| ||Format||Pages||Price|| |
|6||$25||  ADD TO CART|
The microscopic determination of age at death in human bone is a widely used technique in forensic anthropology. Despite its use, little attention has been given to the reliability of microscopic aging when the subject has been burned, either at the time of death, or after death. This preliminary report examines some of the variables of the burning process that may affect the age estimates. Preliminary conclusions arc: (1) bone burned at 600°C retains all of the structures necessary for microscopic aging and (2) bone shrinkage, widely reported in the literature, does not appear to have significant effect on the age estimate. A research plan is outlined that will address some of the questions left unanswerable in the present report.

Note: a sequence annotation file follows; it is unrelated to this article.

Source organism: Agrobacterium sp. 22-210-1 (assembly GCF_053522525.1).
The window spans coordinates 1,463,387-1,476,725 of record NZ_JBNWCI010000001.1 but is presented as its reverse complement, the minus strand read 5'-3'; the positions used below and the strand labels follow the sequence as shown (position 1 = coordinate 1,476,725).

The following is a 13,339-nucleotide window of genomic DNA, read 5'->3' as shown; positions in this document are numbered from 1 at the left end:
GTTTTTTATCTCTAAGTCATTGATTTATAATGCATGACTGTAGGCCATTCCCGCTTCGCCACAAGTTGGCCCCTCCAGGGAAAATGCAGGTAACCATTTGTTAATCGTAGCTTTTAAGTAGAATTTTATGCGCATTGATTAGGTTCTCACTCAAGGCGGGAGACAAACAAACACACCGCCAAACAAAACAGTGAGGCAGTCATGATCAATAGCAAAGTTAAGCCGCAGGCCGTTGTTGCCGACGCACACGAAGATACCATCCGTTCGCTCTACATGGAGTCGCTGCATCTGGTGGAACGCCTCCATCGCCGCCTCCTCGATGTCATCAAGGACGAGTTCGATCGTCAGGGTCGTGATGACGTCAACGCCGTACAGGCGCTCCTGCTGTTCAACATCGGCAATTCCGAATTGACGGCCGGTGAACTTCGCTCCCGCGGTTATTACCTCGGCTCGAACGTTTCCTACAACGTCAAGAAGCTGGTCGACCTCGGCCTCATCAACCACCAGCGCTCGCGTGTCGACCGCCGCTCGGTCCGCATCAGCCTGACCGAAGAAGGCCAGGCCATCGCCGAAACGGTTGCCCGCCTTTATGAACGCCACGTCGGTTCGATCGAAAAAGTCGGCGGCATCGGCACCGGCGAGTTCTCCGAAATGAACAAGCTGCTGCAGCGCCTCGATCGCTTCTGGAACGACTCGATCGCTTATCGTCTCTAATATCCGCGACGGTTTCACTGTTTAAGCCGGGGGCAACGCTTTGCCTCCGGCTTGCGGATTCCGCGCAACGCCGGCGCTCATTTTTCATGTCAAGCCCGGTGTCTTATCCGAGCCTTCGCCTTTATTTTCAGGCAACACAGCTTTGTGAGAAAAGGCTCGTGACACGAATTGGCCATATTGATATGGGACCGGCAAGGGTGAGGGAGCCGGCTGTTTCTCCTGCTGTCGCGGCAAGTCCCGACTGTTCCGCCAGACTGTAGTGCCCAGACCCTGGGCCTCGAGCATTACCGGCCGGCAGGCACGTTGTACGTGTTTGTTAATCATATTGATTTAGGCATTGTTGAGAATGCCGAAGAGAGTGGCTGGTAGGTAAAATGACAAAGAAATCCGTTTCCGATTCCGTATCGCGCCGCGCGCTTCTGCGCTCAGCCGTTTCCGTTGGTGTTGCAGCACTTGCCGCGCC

Physical anthropologist, Anthropology Research Project, Inc., Yellow Springs, OH
Professor, Northwestern University, Evanston, IL
Stock #: JFS11701J